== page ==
Scouting report: At 6'7, Armstead can be an intimidating force along the defensive line. When he’s playing hard, he has impressive power and can throw offensive linemen around with a single hand. What’s especially impressive about Armstead is how well he moves around for a player his size. In many ways he’s a lot like Calais Campbell of the Cardinals. He gets by with his strength, but has surprising quickness and speed. Moving forward, Armstead will have to be more consistent and not get caught taking plays off.

16. Houston Texans: Eric Kendricks, ILB, UCLA

Scouting report: Once you get past his size – which is just average – it’s hard to find many flaws in Kendricks’ game. He’s an instinctive and productive middle linebacker who can effortlessly drop in coverage against tight ends and running backs. He’s quick to read running plays and closes in a hurry on the ball carrier. Kendricks could do with adding some strength to beat blockers when he’s working between the tackles against the run. But in the open field, he’s a reliable tackler and is solid at splitting gaps to get into the backfield.

17. San Diego Chargers: Melvin Gordon, RB, Wisconsin

Scouting report: Gordon isn’t merely the product of a known system at Wisconsin. It helps, sure, but Gordon had an all-time great season in 2014 with 2,587 yards and 29 touchdowns on the ground. Gordon possesses really good elusiveness in the open field and has a great burst to get up to top speed in a hurry. Gordon is at his best when he’s working to the outside relying on his speed. He has enough strength to make defenders miss on tackles in the open field. Gordon is undervalued in the passing game solely because Wisconsin doesn’t throw to their backs that often. Gordon’s biggest issues are running with strength between the tackles and ball security.

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18. Kansas City Chiefs: Andrus Peat, OT, Stanford

Scouting report: Peat fits the blueprint of what you want in a left tackle. He has impressive size and length and a good first step to beat defenders to the edge. Moves his feet well to mirror against speed rushers. He shows a good amount of upper body strength to control an opponent when he locks his arms out. What keeps Peat from being a lock top 10 pick is his susceptibility to inside moves. He’ll get off balance in run blocking and get knocked around a little bit. He’ll also struggle at times against power rushers who can knock him backward. Shows good awareness to pick up stunts.

19. Cleveland Browns (via Buffalo Bills): Shane Ray, DE, Missouri

Scouting report: First step, first step, first step. That is Ray’s game. Ray uses his incredibly quick feet to beat offensive tackles to the corner and has good strength to knock a blocker backward. Ray benefits from being in a system that drilled him in technique so he knows how to use his hands properly. As good as Ray’s first step is, he can struggle at times versus the run. When Ray gets stuffed on his first move, he has a hard time getting going again. That’s largely because his lack of length gets him locked up on blocks. In space, he’s a little stiff in his movement and will need to figure out coverage if he goes to a 3-4 team.

20. Philadelphia Eagles: Jaelen Strong, WR, Arizona State

Scouting report: There is a strong argument to be made that Strong has the best hands of any wide receiver in this year’s draft. He attacks the ball in the air and routinely catches away from his frame. He showed several times he’s capable of making difficult one-handed catches. Tracks the ball nicely and knows how to adjust to a bad pass. Isn’t rated higher because he’s not the most sudden and quick receiver. His deep speed is good, but he has to build up to it. Won’t make a lot of defenders miss after the catch, but he’s strong enough to slip off of tackles. Needs to get better and more crisp in and out of his breaks. Works the middle of the field nicely. Has a good feel for his positioning when he’s working down the sideline and will go up after the ball. Does a nice job of recognizing coverages.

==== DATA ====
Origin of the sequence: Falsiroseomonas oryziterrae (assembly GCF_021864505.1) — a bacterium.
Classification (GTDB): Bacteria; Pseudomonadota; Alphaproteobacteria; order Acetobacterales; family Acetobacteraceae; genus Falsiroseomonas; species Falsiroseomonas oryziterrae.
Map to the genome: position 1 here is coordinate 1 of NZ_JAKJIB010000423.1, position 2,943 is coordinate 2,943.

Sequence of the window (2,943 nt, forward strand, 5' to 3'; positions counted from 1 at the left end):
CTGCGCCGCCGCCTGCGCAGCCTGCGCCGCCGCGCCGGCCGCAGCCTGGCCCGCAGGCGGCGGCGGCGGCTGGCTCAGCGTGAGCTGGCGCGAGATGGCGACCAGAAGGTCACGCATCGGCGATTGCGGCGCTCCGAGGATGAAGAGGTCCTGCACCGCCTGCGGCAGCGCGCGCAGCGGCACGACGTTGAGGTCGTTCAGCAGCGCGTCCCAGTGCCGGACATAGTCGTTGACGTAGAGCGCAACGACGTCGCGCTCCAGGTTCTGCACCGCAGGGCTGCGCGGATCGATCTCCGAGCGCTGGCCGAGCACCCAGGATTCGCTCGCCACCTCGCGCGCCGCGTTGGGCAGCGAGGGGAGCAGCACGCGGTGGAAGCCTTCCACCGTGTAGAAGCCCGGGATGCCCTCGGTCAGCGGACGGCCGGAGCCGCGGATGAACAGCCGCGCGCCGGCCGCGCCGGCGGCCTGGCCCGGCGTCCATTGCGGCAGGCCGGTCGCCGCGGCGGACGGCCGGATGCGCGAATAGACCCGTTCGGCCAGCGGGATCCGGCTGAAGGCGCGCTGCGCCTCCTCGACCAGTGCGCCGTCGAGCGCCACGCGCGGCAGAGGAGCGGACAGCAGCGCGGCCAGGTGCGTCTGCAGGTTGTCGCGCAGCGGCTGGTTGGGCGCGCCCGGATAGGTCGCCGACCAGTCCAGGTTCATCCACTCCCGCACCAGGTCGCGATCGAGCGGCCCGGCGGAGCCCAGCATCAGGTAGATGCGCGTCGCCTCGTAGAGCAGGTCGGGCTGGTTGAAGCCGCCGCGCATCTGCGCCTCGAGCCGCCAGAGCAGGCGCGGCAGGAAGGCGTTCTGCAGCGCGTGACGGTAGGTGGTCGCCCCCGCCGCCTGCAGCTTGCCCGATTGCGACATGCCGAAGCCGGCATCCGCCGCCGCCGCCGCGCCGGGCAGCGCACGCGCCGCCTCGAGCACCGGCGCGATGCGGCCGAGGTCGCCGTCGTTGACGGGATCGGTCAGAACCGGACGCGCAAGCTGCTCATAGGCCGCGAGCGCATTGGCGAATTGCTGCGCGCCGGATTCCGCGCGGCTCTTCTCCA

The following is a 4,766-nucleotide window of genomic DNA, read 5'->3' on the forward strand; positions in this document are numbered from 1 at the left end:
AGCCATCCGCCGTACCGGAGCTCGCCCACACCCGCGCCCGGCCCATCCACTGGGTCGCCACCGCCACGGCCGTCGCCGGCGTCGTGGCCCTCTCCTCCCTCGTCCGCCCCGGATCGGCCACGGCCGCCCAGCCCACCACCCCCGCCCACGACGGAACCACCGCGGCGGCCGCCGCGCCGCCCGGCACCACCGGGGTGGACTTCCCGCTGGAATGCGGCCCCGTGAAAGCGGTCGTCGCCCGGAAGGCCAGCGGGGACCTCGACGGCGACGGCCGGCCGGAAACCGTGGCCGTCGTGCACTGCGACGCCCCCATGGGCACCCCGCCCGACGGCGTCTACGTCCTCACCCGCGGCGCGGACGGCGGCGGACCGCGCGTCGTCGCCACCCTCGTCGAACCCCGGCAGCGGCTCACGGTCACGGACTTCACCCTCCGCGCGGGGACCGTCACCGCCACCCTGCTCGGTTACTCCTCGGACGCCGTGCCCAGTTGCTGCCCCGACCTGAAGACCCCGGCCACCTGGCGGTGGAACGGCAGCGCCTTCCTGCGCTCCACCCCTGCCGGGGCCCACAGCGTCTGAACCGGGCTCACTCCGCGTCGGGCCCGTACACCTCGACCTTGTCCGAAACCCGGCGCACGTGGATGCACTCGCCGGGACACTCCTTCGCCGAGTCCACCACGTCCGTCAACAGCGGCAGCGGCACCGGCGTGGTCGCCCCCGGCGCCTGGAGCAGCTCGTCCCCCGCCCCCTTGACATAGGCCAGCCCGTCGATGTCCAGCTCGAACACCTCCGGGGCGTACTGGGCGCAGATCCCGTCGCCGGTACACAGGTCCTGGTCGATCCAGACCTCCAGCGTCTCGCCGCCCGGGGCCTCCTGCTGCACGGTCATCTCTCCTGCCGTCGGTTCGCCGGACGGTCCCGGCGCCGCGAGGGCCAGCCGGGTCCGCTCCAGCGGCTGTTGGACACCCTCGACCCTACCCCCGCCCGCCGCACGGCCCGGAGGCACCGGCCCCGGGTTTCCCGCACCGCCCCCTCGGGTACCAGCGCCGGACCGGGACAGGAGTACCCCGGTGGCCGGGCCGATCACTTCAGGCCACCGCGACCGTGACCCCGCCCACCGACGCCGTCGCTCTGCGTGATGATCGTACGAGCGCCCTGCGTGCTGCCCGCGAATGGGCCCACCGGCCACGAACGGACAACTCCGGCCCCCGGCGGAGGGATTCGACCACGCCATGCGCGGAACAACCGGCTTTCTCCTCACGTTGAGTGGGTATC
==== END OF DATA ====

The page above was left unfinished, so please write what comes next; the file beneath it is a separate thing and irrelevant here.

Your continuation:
21. Cincinnati Bengals: Malcom Brown, DT, Texas

Scouting report: Defensive tackles who weigh 320 pounds shouldn’t be able to move around as well as Brown does. The junior moves around fluidly, which allows him to get into a gap, disengage from a blocker and be disruptive in the backfield. His combination of quickness and power allowed Texas to use him inside and outside. Brown even stood up at times. Typically plays with a high motor. Too often tries to rely on his quickness instead of strength to beat blockers. Also needs to learn to stay low out of his stance and not give up leverage.

22. Pittsburgh Steelers: Marcus Peters, CB, Washington

Scouting report: Had he not been dismissed from Washington for a disagreement with coaches, people would talk about Peters as a top 10 pick. Peters is a speedy playmaker with size. He can find the ball in the air and is really good at disrupting passes (24 career pass breakups and 11 interceptions). Peters knows how to time his leaps properly and does a nice job of not letting wide receivers get easy ones. Has a lot of range when he’s playing off or in zone coverage. Other than the character questions, the knock on Peters is his tackling. Stronger ball carriers can push him aside and he’ll have to add strength as a pro.

23. Detroit Lions: Eddie Goldman, DT, Florida State

Scouting report: Goldman can be one of the most dominant players in this year’s draft, when he wants to be. The biggest issue for Goldman is his effort. He was active and aggressive against teams like Clemson and Louisville last season. In other games, he was non-existent. If Goldman plays up to his talent level, he’s a top 15 player. If not, you have to question his motor. When he’s playing hard, Goldman has an uncanny first step that allows him to get his hands on blockers. From there his power takes over and he can singlehandedly collapse the pocket. Is so athletic that Florida State could work him at end. As a pass rusher, Goldman needs to continue adding pass rush moves to his repertoire.

24. Arizona Cardinals: Owamagbe Odighizuwa, DE/OLB, UCLA

Scouting report: Compared to other top pass rushers in the draft this year, Odighizuwa plays with a lot of strength and he knows how to use it. He can hold the edge nicely against the run and gets good pad level to maintain leverage. Odighizuwa plays with a lot of intensity and has experience lining up as a hand-down end and as a linebacker. Played a lot of end in a three-man front, which is impressive considering his size. Has enough athleticism, though, to move out to linebacker. Odighizuwa has had some hip injuries, which will make some teams pause.